If you’re under 20, chances are you have lied about your age in order to make a Google account. Since Gmail was launched in 2004, lying about age has been the de-facto standard for kids making an account, and I myself lied when I was younger.
However, Google has announced a possible solution to this ethical problem, and its name is Family Link. According to Google, “The devices we carry every day open up a world of information for us to explore, sparking our curiosity and creativity” but “every family feels differently about what their kids should and shouldn’t be able to do on their device.”
When I created my first Google account at about age seven, my parents were undoubtedly worried about making sure I didn’t use it too much. They also wanted to make sure I only accessed appropriate sites (as they still do!), but there wasn’t a great way for them to monitor my activity.
With Family Link, Google aims to solve this problem. Family Link lets parents create a Google Account for their child but limit access to certain features. For example, they can set a “device bedtime,” ensuring that their child goes to bed on time. For young students, this can be especially helpful, since getting enough sleep is something everyone should do (do as I say, not as I do).
Included with the bedtime feature is a way to see how long a child has been using each app on their device (no, your kid didn’t spend enough time on Khan Academy). It’s nice to know what your child is doing with their device, so having a feature like this is exciting.
Family Link also lets parents approve or deny app suggestions so kids end up trying to download Mobile Strike. A feature like this is extremely helpful for a parent who wants to let their child get some apps, but not go app-crazy, or for a parent who just wants to keep their eyes on their child’s activities.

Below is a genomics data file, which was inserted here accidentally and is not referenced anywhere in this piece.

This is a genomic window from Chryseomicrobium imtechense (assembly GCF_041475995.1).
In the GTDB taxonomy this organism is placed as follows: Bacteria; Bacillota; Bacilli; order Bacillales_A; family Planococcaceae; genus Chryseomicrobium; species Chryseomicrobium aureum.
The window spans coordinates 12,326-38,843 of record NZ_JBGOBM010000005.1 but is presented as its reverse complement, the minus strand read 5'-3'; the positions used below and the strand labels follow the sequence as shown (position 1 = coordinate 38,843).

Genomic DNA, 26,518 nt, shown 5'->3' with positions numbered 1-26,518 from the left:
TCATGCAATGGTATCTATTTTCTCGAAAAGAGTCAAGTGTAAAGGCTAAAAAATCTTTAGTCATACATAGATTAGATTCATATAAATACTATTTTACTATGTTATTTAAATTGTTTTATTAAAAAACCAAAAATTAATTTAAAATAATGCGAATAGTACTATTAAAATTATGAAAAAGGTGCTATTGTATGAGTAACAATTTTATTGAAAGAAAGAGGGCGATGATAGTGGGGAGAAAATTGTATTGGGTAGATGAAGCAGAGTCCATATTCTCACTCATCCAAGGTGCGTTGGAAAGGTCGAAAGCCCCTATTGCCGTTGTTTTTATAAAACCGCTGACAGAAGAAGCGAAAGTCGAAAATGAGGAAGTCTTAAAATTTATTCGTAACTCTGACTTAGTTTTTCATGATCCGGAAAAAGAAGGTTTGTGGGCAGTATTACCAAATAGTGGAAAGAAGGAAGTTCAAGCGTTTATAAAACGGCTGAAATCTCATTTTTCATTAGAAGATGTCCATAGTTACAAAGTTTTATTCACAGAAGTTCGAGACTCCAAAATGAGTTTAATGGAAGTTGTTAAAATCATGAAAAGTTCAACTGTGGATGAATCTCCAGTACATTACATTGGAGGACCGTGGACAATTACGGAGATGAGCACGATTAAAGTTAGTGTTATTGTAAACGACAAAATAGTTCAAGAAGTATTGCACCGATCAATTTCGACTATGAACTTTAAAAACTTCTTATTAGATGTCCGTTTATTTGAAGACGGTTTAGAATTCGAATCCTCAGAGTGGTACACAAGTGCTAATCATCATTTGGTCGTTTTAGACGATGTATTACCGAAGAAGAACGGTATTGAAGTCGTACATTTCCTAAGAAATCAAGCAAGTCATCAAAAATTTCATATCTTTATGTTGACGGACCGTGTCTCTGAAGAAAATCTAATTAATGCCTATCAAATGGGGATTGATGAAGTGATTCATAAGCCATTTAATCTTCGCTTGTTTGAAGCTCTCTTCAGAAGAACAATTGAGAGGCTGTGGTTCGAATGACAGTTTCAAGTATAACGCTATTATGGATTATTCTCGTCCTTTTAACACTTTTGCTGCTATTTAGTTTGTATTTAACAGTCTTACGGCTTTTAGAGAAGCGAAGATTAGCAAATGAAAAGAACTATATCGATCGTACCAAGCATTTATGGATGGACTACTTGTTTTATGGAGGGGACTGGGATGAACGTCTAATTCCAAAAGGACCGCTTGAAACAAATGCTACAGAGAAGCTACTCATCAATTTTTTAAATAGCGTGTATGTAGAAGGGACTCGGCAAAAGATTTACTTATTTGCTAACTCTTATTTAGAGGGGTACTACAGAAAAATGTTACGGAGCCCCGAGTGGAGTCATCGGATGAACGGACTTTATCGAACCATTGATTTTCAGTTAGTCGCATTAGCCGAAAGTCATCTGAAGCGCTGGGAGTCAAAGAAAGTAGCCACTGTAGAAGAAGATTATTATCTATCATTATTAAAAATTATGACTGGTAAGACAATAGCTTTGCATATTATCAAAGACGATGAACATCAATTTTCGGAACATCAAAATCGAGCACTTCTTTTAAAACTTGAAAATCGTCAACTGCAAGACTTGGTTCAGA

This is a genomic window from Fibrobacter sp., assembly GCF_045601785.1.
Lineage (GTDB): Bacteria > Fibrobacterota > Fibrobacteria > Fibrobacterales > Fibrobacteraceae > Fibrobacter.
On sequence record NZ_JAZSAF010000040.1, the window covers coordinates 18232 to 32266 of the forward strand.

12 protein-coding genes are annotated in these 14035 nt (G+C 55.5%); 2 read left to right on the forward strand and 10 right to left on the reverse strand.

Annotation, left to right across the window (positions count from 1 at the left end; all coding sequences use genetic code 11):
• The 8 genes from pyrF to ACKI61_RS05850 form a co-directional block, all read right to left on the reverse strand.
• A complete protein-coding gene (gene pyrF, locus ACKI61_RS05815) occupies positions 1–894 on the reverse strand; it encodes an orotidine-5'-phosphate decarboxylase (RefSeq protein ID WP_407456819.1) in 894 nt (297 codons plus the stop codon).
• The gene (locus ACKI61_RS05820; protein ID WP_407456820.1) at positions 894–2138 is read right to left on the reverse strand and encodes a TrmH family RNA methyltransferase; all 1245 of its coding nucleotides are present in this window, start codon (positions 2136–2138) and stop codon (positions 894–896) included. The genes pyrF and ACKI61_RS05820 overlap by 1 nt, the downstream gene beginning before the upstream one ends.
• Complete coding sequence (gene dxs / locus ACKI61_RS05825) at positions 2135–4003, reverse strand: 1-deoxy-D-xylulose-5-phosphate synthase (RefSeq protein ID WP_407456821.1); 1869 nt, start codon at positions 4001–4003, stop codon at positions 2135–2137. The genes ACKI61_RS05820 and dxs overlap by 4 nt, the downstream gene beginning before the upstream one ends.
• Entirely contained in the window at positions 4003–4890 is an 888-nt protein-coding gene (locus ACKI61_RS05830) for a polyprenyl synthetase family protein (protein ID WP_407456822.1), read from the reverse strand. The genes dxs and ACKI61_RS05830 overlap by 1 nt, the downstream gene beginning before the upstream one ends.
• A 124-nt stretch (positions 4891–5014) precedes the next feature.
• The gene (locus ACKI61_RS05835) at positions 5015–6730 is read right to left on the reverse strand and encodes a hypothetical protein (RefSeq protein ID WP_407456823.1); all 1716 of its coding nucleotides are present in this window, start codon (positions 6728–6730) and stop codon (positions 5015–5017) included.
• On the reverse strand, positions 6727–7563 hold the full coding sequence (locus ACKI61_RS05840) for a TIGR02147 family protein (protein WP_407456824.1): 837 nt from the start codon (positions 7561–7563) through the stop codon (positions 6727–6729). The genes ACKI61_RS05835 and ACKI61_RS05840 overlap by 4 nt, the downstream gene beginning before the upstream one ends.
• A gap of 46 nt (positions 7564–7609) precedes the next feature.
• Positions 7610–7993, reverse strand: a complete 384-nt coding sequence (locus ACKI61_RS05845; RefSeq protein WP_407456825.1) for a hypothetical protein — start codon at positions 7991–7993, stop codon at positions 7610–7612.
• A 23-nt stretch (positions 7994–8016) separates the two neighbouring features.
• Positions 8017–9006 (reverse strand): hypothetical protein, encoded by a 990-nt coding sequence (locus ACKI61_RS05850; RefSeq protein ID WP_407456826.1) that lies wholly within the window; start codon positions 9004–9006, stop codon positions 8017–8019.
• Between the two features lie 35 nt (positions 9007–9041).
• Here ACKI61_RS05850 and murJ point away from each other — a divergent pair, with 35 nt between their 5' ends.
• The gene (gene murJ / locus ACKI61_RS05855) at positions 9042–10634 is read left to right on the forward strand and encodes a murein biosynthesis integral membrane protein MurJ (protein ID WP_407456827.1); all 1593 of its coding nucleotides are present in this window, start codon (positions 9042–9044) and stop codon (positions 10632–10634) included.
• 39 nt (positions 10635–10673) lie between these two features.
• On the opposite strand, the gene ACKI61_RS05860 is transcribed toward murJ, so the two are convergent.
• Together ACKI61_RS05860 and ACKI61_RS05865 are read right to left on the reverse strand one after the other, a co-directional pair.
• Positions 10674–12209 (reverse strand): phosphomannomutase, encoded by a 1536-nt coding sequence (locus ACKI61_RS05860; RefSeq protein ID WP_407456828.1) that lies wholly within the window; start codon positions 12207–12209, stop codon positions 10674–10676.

However, there is one gaping problem with this entire strategy: What parent wants to give their child who is under 13 a phone that is almost certainly over $400? Not my parents. Since Family Link only works with devices running Android 7.0 Nougat and some Android 6.0 Marshmallow, the use case for Family Link is very limited.
In addition, in Google’s official blog post about Family Link, nothing is mentioned about desktop usage. In the future, features to limit Gmail usage to only emailing Mom, Dad, and Grandma and accepting emails from friends would certainly be nice.
My last problem with this app is that it doesn’t stop kids from signing out and lying about their age again. While most kids aren’t knowledgeable enough to do this, some are, and they will most certainly exploit the system.
Overall, however, Family Link is a great step in the right direction. In many families, getting new types of technology is a process, and giving kids immediate access to a whole Google account can be frightening for both the parent and the child. With Family Link, parents can slowly roll out features to their children to ensure their safety.
Right now, Family Link is available through an early access program that parents can request an invitation to on the Family Link website.